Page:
JAXA’s Martian Moon eXploration (MMX) mission, expected to launch in 2024, aims to explore the origin and evolutionary process of Mars and its moons, Phobos and Deimos. By investigating the Martian Sphere, scientists hope to solve the mysteries of planetary formation in the Solar System and improve technology for future exploration.
None of that would be possible, though, without the Japan Broadcasting Corporation- NHK, and its Super Hi-Vision Camera. Placed aboard the MMX spacecraft, NHK’s shooter will snap photos at regular intervals, sending partial images back to Earth while storing the original data in MMX’s return capsule, scheduled for reentry in 2029.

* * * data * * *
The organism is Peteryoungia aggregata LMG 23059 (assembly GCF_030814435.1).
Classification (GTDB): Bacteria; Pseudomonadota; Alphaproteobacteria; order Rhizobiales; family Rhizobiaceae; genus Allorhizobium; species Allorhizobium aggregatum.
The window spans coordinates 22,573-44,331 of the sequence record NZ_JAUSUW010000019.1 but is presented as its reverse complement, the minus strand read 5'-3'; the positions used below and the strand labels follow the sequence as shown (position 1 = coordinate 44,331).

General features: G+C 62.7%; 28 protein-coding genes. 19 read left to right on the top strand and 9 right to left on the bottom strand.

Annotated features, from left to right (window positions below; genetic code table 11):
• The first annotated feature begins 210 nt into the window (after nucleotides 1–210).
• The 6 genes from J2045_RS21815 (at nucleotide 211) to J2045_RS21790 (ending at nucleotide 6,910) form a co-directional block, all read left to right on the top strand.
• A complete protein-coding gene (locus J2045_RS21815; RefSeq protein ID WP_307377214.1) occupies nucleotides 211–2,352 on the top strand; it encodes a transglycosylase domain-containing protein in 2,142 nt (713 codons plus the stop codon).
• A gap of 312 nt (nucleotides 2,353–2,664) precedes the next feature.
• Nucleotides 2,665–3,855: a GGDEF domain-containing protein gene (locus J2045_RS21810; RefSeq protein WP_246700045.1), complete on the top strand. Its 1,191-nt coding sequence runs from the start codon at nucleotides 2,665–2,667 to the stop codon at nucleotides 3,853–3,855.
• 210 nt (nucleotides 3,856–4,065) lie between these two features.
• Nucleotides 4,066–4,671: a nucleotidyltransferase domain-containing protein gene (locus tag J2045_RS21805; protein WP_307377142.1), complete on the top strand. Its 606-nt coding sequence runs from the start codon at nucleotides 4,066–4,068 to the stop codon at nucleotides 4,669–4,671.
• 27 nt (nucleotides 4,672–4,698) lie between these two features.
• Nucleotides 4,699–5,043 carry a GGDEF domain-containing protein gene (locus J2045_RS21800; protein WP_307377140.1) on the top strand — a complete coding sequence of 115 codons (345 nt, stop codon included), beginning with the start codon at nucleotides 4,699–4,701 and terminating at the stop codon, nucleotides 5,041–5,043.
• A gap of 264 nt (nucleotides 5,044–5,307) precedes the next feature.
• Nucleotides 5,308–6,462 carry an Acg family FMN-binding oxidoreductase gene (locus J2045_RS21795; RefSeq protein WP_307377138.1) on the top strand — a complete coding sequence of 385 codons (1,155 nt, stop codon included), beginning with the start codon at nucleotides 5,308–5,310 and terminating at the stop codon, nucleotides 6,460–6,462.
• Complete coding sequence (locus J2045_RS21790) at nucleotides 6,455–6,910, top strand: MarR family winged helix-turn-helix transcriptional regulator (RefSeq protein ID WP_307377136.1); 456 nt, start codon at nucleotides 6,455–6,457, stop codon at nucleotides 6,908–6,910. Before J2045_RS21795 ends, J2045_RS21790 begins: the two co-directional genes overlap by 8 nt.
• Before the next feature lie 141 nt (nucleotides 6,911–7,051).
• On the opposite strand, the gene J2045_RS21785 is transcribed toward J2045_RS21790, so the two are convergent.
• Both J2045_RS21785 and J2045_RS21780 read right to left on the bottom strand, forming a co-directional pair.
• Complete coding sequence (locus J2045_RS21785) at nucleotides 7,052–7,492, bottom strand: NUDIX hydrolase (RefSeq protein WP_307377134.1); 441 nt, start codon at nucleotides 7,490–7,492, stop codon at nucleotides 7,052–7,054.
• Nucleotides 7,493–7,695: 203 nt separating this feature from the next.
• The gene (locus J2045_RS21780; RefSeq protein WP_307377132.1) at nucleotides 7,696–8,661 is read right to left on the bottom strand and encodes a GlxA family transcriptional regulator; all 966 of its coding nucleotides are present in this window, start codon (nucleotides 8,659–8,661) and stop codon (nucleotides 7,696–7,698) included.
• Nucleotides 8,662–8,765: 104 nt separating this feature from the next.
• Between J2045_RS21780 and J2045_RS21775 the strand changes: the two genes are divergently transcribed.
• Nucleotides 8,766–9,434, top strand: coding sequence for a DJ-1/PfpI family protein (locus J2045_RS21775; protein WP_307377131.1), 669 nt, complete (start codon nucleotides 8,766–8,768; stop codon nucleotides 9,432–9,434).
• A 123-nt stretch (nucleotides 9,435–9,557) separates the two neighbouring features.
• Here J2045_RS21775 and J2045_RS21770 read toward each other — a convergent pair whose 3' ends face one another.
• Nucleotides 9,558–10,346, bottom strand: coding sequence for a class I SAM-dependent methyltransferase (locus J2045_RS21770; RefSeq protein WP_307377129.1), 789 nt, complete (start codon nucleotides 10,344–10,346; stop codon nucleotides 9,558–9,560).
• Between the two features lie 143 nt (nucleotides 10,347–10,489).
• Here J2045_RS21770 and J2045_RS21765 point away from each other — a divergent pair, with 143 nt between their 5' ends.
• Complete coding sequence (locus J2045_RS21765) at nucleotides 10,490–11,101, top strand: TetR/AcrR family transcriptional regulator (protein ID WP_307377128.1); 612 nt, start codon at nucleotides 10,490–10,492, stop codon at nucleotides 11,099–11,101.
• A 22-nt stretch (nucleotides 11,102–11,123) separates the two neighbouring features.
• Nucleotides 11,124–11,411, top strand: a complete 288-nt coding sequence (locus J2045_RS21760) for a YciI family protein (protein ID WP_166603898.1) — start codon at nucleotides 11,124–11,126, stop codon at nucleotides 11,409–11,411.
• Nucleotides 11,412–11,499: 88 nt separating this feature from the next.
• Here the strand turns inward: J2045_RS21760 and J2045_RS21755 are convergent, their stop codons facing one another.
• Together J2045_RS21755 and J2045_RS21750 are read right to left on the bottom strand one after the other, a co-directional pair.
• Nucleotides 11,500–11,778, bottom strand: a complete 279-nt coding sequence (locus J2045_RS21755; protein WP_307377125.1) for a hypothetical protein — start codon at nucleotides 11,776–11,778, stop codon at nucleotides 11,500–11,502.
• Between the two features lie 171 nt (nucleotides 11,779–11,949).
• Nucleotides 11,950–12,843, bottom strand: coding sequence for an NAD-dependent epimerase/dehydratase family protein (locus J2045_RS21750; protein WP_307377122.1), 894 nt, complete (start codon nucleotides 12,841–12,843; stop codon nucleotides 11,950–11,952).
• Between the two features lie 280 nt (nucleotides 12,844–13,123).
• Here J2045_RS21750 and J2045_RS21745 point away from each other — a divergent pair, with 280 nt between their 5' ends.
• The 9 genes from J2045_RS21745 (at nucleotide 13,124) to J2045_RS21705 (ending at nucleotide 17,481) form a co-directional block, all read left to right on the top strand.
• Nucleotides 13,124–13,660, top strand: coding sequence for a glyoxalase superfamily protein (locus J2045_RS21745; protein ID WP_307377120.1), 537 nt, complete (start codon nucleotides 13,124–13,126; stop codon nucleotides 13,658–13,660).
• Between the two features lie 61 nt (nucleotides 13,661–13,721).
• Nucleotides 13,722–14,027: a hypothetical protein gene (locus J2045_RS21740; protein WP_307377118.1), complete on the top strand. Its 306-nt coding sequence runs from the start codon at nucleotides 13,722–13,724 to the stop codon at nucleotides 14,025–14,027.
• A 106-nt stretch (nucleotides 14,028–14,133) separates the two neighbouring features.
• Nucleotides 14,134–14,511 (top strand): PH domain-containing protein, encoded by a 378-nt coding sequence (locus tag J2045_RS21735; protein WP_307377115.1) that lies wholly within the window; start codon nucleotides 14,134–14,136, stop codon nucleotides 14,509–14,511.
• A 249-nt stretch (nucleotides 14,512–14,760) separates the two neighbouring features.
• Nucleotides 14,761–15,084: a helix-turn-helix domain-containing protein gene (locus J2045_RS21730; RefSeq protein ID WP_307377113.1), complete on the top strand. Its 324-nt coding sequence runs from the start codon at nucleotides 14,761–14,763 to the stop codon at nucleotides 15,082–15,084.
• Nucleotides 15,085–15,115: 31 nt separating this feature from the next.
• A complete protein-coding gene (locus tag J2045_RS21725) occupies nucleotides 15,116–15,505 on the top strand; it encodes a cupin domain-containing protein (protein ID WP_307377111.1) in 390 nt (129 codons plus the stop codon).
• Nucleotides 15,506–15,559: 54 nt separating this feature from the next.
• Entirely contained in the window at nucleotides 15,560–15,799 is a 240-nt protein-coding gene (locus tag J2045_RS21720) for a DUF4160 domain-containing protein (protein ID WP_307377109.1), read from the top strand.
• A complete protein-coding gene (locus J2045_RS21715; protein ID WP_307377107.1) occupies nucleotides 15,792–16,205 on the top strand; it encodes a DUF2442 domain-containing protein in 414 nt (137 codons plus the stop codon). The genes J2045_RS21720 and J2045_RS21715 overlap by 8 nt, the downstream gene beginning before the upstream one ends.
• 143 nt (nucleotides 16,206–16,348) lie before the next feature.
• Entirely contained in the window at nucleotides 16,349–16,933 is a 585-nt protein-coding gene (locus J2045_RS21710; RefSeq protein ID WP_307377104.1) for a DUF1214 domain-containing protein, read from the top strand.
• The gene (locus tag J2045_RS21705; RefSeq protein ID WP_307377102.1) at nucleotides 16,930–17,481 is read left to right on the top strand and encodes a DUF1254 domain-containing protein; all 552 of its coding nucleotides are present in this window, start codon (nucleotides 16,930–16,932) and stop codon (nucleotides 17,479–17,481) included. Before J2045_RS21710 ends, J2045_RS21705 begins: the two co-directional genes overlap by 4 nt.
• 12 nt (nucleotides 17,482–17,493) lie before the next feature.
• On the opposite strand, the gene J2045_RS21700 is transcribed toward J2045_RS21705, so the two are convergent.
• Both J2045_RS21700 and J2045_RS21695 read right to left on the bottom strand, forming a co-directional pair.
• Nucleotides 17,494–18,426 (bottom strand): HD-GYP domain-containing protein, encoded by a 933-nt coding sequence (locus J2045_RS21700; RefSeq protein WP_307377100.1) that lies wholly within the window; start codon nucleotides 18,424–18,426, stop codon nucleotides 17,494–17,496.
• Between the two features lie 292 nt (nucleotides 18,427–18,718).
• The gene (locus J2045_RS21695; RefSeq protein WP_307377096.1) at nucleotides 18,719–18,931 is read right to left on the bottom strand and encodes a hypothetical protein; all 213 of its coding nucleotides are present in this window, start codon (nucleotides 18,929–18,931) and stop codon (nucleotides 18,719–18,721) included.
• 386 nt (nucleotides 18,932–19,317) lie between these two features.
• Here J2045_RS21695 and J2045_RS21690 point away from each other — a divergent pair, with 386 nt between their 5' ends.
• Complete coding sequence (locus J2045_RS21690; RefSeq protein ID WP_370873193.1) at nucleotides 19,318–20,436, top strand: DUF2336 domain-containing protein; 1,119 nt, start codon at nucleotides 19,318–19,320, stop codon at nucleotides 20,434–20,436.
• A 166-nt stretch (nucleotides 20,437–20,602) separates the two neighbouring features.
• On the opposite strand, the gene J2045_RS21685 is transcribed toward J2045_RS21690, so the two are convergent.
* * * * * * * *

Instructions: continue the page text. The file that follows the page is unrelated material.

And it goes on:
The Japanese organizations have been working together to deliver images of space development since 1992, broadcasting from the Endeavour Space Shuttle, Kaguya lunar orbiter, International Space Station, and Hayabusa2 asteroid probe. “By filming MMX’s mission in the Martian system, 300 million kilometers away from Earth, with the newly developed Super Hi-Vision Camera, JAXA and NHK will work together to convey the appeal of a new horizon that has never been seen in detail before, to many people in a vivid and inspiring way,” the agency said.